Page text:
Inside This Mid-Century Modern Dream Home - The Bend Magazine

Inside This Mid-Century Modern Dream Home

A mid-century love story like no other

Photos by Jason Page

This home is one of Glenda Kane’s great loves, second to her late husband Jerry. When she was just 15 years old and visiting Corpus Christi from San Antonio, Kane was driving with her mother through Hewit Estates. Every time they visited, they would drive the winding street, admiring the unique architecture of each home. On this visit in the early 1960s, Kane spotted the house of her dreams.

The striking 7,200-square-foot mid-century modern masterpiece was the newly built home of famed oil titan and self-made millionaire Oscar Wyatt and his wife, Lynn, an international socialite and philanthropist. When Kane laid eyes on this home, she knew it would be hers one day. “I looked at my mom, and I said, ‘I’m going to live in that house.’ My mother balked, ‘You’re getting delusions of grandeur. You’re never going to live in that house,’ and I thought, ‘Watch me.’”

A spiral staircase makes for a functional art piece in the Kane home.

A few months later, she met Jerry Kane. She went on a date with his friend, but instead hit it off with Jerry. Glenda and Jerry had much to talk about. Jerry mentioned to her that he lived on Hewit Drive, and Glenda promptly told him, “My house, the one I want to live in, is three doors up.” Jerry said, “That’s Oscar Wyatt’s house. I love that house.” And that was the beginning of their love story.

The Kanes were together from the time they were 15. Every step of the way, they worked toward their dream of owning the Wyatt house. Finally in 1988, they made their dream come true. The home had been vacant for years after Oscar and Lynn Wyatt moved to Houston. Glenda’s first order of business when they purchased the home was to plant the statuesque oak trees across the sprawling lawn. Little by little, they added their personal touches to the home.

An antique silver tray is the perfect catchall for crystal vessels filled with cooking accouterments.

The current den used to be a covered patio, but an accidental barbecue fire in the early ’90s led to converting the patio to a den and expanding the kitchen. “I thought, ‘This is my chance. We can fix up this part of the house,’” Kane recalled. The formerly monotone Formica kitchen hadn’t been updated since the house was built in 1958.

Kane was ahead of her time opting for deep green lacquered cabinetry to bring the outdoors in; she and her contractor hand-mixed the paint to get the exact shade of green to match her vision.

Throughout the years, Kane made it a point to stay true to the home’s aesthetic and to the mid-century ideal of honest materials, minimal furniture and integration of indoor and outdoor motifs. She has spent years thoughtfully curating and collecting iconic furniture pieces and art to fit the home’s style.

Commonly called “America’s Favorite Chair,” the Eames Lounge Chair was designed by Charles and Ray Eames in 1956. The molded plywood shell was unprecedented in design at the time.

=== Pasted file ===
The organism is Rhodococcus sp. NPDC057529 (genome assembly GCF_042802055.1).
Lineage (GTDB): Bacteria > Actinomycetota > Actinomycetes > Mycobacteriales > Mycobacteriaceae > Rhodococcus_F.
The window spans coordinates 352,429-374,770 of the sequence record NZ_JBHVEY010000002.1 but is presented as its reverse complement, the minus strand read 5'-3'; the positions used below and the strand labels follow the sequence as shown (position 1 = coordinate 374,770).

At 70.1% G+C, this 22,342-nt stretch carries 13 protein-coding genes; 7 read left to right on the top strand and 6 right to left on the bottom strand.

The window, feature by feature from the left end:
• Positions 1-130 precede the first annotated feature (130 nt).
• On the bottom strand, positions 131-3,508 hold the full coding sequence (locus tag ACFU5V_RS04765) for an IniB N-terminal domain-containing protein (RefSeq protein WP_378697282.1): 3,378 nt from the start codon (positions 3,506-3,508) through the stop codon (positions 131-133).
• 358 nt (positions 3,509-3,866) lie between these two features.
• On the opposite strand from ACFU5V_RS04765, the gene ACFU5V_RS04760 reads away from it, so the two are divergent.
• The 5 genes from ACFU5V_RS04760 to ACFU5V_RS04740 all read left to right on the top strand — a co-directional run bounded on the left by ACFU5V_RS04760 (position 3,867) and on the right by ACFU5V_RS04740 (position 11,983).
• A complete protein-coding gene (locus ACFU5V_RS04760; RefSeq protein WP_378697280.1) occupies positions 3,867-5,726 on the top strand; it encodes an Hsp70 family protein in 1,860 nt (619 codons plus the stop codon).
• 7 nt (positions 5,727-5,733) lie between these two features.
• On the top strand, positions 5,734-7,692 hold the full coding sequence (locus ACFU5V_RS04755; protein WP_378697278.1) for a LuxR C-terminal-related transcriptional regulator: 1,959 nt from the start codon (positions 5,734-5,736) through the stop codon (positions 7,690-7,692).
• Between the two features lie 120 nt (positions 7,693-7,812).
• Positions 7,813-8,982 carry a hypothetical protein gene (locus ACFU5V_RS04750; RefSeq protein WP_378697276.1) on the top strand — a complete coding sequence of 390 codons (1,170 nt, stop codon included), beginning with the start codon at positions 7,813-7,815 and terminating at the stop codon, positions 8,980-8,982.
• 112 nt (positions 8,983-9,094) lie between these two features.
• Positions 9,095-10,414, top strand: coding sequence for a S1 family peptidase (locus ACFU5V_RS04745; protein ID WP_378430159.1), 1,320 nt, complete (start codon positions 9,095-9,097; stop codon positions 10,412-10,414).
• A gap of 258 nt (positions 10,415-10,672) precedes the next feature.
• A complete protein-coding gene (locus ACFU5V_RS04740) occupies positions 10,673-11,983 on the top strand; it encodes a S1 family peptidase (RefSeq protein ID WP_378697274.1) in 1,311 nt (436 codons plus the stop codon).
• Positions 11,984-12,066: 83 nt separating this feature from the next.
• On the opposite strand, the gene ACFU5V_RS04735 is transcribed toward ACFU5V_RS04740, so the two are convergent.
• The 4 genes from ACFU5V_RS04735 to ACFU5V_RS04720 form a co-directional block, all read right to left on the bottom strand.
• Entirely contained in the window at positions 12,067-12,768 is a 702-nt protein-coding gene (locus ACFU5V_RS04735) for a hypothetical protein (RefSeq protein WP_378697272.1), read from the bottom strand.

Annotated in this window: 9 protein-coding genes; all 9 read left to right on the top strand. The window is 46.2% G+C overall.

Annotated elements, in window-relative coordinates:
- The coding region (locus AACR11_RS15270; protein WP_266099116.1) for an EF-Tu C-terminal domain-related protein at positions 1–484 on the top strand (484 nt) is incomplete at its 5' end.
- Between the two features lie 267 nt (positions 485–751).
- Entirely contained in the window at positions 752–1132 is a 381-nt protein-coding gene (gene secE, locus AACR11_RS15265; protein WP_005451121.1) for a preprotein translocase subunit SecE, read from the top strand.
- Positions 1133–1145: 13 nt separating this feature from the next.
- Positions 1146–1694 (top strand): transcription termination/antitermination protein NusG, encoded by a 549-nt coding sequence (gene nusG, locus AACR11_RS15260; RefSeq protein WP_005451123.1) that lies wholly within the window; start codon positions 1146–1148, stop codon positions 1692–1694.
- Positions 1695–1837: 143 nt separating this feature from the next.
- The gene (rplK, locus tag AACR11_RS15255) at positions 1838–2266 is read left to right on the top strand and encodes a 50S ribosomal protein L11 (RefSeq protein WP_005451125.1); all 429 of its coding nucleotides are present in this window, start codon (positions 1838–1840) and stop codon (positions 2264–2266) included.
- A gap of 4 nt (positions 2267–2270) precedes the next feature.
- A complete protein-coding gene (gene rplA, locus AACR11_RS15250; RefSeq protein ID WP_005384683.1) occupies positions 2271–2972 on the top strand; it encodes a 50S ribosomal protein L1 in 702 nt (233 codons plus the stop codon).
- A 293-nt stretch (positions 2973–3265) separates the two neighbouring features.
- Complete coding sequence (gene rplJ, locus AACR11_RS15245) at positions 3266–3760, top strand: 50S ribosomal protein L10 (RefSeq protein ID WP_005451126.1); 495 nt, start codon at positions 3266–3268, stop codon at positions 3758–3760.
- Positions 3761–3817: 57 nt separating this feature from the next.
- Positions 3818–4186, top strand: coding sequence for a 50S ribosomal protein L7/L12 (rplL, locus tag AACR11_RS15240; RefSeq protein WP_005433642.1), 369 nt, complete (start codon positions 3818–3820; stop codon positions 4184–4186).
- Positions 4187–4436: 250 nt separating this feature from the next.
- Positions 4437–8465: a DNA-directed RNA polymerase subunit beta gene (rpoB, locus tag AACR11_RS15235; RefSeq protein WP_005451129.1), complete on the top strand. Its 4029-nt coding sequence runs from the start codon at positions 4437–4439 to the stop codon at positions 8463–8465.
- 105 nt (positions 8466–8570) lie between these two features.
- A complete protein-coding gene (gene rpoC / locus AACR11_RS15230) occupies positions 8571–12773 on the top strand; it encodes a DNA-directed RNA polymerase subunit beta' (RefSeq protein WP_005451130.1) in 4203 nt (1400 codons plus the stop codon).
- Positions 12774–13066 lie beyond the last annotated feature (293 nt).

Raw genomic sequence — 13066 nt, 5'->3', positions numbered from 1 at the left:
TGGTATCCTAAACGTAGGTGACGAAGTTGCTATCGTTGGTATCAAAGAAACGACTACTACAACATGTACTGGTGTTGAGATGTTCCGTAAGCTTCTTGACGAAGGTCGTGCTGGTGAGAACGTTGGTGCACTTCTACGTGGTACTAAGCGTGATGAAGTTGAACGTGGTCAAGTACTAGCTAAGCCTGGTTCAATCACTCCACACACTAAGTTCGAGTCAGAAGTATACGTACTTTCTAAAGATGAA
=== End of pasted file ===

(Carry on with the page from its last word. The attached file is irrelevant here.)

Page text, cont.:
Framing the modern marble fireplace in the den are two original chrome Platner for Knoll armchairs, while a Milo Baughman burlwood and chrome console table sits behind a deep blue sofa. A Herman Miller Eames chair with an accompanying ottoman is set against the immaculate walnut paneling that is repeated throughout the home.

Each bedroom has its own sense of style. Kane opted for a monochrome palette in the first guest room, with an upholstered headboard wall that makes for a stunning and functional focal point. A second guest room, off the living room, has a more serene, coastal scheme with silk chinoiserie motif pillows and coverlet. The smaller bedrooms are contrasted with large scale living spaces — perfect for entertaining.

Each bedroom in the Kane home has its own sense of style.

The double-height living room with its floor-to-ceiling windows and terrazzo floors is breathtaking. In the height of the home’s party days, this was the room where hundreds gathered. Many a politician, oil tycoon and international corporate executive attended soirees in this space. Dudley Moore, the famous actor and musician, even played a set at one of these parties. Past the spiral staircase leading to the loft is the intimate and warm dining room — Blue Heron wallpaper by Phillip Jeffries covers the walls and perfectly coordinates with the rich blue in the adjoining solarium.

The real star of the home is an enormous Art Deco chandelier salvaged from a theatre in San Francisco.

The solarium may be the most special room in this home. Opposite from the zen water fountain sits a petite teal sofa with a sweetheart back and pleated base. This is the perfect vantage point to take in the stunning view above. During golden hour, the sunlight streams in and hits the vintage Asian screen mounted overhead.

But the real star is an enormous Art Deco chandelier salvaged from a theater in San Francisco. This is the jewel of the room; one of just a few available for purchase.

I wanted the larger one,” Kane said, “but Johnny Depp bought it instead.”

These thoughtfully curated details are not what truly make the home special. The Kanes poured their love into this home, and it is evident. Jerry passed away a couple of years ago, but Glenda has carried on their legacy breathing love and soul into every corner of the home.

The Kanes spent 30 years working toward their dream to own this iconic estate, and another 30 filling it with love. But the greatest love story is not the home itself — it is the one that Glenda and Jerry created together therein.